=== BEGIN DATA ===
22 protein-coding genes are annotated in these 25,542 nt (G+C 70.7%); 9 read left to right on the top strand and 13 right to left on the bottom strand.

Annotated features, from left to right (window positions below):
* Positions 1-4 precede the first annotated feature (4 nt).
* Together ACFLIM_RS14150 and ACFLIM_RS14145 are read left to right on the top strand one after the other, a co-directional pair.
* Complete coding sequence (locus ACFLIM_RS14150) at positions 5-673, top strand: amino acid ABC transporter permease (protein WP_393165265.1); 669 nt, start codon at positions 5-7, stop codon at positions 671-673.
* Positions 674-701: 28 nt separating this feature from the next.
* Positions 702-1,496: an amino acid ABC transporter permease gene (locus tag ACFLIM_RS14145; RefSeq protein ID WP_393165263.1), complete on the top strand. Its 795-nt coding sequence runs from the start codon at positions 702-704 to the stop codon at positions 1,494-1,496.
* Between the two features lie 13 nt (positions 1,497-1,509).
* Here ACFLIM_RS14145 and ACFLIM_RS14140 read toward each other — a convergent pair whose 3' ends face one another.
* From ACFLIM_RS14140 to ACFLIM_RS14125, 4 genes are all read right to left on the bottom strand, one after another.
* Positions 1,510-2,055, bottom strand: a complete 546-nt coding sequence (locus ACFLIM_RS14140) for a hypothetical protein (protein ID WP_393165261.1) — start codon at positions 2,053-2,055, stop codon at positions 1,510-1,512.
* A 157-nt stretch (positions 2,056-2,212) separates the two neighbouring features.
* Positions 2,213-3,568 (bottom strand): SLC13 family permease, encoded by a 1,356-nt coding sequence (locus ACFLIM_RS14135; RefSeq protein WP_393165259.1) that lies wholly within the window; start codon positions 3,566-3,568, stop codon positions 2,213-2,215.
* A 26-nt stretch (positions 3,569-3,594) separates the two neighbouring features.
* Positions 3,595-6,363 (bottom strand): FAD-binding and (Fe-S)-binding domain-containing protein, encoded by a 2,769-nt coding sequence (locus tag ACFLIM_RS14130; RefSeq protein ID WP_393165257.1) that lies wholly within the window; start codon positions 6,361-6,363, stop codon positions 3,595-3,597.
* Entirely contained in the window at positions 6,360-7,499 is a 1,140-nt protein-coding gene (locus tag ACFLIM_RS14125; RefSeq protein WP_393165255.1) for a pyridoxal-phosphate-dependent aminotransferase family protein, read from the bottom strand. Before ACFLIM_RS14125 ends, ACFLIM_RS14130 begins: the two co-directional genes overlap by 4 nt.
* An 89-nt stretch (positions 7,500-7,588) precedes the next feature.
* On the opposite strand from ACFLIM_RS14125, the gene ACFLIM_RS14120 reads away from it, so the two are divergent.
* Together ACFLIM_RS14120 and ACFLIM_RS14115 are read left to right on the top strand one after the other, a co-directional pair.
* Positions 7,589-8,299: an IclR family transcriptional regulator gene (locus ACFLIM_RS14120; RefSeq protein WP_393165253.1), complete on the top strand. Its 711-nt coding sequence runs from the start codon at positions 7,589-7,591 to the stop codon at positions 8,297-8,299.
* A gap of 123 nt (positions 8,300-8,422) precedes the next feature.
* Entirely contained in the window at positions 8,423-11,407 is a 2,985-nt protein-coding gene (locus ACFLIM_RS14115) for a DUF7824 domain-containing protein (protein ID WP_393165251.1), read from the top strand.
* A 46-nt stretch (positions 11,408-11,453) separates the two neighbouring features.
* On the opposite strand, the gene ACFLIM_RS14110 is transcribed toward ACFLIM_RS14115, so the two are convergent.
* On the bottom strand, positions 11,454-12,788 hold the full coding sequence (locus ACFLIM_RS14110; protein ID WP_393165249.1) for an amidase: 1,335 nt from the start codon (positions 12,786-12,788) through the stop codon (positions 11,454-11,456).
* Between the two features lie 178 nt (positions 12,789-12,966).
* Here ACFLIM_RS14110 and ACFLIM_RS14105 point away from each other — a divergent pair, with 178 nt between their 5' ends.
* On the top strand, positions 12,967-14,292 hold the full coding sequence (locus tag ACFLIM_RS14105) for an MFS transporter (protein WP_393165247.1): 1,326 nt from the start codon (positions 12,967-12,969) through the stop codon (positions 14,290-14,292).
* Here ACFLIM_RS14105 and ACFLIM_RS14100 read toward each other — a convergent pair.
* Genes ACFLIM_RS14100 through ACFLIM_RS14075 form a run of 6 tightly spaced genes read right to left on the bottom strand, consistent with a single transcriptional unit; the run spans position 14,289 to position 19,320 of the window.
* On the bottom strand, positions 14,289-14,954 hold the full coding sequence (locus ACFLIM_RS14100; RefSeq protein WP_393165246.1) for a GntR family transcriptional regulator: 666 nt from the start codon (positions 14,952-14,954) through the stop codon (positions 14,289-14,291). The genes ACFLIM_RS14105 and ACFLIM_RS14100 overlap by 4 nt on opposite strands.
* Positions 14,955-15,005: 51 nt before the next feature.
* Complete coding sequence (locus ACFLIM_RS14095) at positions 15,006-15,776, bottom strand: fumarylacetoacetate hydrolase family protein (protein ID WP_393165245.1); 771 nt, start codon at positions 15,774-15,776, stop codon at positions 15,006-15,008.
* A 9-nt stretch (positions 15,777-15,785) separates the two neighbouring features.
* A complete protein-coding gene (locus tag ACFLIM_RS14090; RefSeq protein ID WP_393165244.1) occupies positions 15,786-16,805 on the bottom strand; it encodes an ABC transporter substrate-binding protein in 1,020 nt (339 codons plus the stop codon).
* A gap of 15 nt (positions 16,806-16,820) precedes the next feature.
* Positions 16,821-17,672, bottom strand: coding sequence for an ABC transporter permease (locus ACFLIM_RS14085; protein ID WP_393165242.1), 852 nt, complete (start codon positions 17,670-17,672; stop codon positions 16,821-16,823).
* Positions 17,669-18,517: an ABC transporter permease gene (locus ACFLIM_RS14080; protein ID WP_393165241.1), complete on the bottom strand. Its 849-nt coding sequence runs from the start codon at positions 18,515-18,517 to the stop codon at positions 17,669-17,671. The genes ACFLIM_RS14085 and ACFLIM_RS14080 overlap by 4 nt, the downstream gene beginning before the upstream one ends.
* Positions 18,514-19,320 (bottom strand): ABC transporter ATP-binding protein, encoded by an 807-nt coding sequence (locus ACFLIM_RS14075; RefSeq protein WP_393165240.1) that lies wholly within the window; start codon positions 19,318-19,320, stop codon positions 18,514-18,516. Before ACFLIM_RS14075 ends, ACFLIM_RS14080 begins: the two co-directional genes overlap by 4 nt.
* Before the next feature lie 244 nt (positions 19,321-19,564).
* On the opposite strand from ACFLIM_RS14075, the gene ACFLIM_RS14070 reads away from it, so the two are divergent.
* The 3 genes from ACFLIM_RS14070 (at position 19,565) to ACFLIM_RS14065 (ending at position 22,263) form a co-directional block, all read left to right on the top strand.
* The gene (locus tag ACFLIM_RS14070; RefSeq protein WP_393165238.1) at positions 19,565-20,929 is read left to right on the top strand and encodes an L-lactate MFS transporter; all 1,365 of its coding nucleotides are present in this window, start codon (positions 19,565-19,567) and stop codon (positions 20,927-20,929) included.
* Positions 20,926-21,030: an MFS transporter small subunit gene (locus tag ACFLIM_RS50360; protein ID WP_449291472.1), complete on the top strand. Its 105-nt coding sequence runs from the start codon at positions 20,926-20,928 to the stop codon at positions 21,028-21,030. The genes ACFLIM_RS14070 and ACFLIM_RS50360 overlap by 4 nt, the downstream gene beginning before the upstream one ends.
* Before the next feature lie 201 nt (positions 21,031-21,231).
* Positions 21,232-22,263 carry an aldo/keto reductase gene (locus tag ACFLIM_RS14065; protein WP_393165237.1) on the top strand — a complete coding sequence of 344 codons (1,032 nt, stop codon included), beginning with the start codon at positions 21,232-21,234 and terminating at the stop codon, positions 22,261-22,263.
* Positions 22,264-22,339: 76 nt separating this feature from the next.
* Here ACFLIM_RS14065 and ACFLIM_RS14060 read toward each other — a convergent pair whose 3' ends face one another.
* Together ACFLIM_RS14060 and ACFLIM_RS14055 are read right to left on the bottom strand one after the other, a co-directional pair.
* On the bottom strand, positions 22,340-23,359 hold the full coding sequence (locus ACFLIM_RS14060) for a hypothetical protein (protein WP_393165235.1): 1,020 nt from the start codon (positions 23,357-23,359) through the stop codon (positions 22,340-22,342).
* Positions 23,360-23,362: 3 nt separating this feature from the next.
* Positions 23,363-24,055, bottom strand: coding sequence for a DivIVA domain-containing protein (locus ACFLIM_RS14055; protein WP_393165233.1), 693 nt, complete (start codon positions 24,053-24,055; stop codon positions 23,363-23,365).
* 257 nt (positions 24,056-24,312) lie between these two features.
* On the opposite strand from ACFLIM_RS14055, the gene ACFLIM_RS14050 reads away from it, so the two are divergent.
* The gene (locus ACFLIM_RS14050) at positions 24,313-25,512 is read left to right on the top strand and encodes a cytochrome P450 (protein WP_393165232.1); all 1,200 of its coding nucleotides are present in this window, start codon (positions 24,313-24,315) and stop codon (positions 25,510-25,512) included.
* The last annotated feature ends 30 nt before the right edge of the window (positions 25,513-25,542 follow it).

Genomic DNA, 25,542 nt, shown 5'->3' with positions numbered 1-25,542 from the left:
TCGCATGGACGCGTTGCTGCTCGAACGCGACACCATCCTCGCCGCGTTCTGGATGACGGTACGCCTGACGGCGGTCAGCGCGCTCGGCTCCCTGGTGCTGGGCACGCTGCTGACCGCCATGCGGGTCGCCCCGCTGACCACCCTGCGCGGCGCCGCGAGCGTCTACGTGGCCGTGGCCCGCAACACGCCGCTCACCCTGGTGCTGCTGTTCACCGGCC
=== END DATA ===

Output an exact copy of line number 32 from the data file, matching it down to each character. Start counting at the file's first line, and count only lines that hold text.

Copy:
* Positions 14,955-15,005: 51 nt before the next feature.